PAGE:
Before they became known for hurricane relief or even encampments in public parks, Occupy Wall Street was an intellectual leftist movement with connections to the anti-austerity protests in Greece and Spain. They’ll be returning to those roots this week with an imaginative new action campaign that will strike at the heart of what ails the economy, strike a blow against economic business as usual, and maybe even strike fear in the guts of the 1%, by buying up consumer debt and then forgiving it.
Total American consumer debt, from medical debt to student loans to credit cards, currently stands at a record $2.74 trillion. When payers fall behind on this debt it becomes delinquent, and banks often clear it off their books by selling it to third-party debt collectors for pennies on the dollar. These collectors then try to get you to make good on the full amount plus interest with often unfair or abusive results.
Or, if you’re lucky, the Strike Debt Campaign’s Rolling Jubilee could buy it. Thomas Gokey, an artist and adjunct professor at Syracuse University, has been organizing on debt resistance for over a year. Last April he purchased about $14,000 worth of delinquent credit card debt for less than $500. Becoming the legal owner of the debt gave him the right to erase it from people’s credit reports.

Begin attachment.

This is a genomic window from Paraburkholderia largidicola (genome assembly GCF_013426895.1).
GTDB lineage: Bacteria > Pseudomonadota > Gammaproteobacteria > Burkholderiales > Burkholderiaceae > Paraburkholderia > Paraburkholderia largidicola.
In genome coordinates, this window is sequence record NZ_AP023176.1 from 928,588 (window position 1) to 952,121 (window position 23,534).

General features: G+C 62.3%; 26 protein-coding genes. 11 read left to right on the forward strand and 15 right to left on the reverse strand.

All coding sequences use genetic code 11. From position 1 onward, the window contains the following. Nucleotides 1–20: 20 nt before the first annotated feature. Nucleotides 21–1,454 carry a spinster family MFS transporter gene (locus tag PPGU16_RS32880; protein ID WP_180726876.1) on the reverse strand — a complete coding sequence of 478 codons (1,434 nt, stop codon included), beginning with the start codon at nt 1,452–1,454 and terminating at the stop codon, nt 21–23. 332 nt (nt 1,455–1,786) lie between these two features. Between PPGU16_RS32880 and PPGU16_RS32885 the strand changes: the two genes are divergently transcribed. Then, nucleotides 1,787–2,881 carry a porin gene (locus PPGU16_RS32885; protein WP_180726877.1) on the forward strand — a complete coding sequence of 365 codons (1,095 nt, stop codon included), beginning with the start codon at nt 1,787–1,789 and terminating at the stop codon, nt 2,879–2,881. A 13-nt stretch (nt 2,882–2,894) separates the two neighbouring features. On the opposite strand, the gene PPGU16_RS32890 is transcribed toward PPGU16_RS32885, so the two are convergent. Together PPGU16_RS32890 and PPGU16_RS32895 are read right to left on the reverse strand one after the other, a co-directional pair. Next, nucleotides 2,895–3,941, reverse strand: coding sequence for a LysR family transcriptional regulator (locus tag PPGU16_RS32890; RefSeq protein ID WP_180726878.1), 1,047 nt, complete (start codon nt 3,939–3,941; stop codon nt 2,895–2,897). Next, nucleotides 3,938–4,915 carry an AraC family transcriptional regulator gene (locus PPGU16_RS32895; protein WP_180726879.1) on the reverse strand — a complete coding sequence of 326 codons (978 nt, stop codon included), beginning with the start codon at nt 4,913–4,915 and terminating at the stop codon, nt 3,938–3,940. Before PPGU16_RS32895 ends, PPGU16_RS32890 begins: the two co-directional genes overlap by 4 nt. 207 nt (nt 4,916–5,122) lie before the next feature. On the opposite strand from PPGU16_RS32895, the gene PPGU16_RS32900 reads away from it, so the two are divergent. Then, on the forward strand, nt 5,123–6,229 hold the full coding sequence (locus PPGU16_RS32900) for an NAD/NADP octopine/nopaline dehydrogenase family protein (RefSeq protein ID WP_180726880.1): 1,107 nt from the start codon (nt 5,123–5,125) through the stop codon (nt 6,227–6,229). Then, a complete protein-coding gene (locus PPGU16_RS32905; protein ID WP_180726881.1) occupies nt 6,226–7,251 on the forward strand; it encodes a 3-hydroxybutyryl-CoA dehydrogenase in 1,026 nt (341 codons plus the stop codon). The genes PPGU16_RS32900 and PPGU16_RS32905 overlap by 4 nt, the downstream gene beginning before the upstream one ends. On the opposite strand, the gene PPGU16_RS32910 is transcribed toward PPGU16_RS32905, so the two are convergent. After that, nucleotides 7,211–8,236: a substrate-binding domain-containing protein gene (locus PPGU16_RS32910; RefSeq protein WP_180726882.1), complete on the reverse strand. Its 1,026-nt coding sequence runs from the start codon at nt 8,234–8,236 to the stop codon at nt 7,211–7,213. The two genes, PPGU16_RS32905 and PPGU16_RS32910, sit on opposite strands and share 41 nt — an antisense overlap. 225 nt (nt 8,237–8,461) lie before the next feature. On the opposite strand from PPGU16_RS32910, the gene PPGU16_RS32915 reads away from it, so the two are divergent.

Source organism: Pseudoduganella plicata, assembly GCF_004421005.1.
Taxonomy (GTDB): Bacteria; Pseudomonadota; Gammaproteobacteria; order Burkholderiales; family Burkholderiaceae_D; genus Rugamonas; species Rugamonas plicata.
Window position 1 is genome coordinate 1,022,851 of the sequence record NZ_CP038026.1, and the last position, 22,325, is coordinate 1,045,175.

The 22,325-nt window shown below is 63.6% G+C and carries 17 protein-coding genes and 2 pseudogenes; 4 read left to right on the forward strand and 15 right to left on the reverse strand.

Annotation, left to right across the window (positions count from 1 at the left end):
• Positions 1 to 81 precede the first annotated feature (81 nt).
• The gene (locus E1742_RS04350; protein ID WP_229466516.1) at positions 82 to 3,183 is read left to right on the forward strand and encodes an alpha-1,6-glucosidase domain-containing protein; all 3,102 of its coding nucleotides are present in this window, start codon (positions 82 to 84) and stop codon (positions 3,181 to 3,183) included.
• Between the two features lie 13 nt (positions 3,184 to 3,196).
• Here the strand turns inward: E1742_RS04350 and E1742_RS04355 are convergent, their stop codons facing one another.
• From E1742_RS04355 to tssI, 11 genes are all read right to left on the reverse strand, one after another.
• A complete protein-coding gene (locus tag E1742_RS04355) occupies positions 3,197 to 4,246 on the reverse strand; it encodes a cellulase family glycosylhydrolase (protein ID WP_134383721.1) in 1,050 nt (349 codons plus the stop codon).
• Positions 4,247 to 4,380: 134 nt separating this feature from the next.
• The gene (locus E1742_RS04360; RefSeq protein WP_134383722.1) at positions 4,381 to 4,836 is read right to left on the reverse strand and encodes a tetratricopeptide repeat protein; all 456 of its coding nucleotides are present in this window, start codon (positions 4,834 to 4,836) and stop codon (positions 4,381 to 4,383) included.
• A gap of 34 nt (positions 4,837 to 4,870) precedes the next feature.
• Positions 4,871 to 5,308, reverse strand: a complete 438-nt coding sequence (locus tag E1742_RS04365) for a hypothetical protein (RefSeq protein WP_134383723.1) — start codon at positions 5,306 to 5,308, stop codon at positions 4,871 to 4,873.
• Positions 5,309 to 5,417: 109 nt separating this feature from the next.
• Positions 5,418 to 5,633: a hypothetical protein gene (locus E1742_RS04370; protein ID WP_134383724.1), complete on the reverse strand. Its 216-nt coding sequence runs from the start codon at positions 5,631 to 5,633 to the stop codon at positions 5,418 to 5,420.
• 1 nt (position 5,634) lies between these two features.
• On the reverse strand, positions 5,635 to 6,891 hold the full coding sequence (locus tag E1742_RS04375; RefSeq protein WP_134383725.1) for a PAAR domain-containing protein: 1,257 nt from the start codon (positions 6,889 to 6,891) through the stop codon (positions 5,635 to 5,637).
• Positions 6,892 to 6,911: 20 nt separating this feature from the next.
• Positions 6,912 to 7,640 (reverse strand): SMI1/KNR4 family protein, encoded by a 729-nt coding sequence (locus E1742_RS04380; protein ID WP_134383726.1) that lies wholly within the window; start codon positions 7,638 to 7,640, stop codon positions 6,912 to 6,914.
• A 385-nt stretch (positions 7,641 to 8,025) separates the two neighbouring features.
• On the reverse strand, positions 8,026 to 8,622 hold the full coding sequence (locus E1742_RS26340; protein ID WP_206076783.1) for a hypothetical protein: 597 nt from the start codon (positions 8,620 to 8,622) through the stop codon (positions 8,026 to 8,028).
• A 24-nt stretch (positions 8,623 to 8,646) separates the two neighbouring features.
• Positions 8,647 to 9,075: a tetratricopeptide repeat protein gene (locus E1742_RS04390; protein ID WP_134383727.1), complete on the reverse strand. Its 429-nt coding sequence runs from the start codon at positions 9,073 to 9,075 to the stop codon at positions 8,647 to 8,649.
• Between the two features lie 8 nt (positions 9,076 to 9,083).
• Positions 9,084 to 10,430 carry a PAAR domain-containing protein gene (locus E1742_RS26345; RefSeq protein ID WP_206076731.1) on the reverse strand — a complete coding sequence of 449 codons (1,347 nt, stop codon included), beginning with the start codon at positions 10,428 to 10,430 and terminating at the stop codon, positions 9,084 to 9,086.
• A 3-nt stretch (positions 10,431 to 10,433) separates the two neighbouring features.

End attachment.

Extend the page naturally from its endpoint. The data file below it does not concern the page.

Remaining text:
The Rolling Jubilee is kicking off nationwide on Thursday, November 15, with a telethon, live at a New York City club and streaming on the web, featuring members of Sonic Youth, Fugazi, TV on the Radio, and more. Their goal is to raise $50,000, which should be enough to buy and cancel $1 million worth of debt.
Because the debt has been packaged and sold, there is no way to buy a specific individual’s debt: It’s lost in that sea of $2.74 trillion. So, if you’re hoping to have your debt forgiven by Occupy, it’s a total crapshoot. But if they raise enough money, many people around the country are suddenly going to find that—miraculously—the collection calls have stopped.
Strike Debt has collaborators that produced a Debt Resistors’ Operations Manual (which, full disclosure, I contributed a few edits to) that combines practical financial advice with tactics for undermining the consumer-credit fueled economy that keeps most of us making payments to the Man.
The point of this stunt is to make clear, by turning the tables, the way in which the rules of the economy are rigged against ordinary people—and to begin to fight back. Big corporations and the United States Treasury have lots of options to restructure their debt; average people underwater on their homes and behind on their car payments don’t—until now.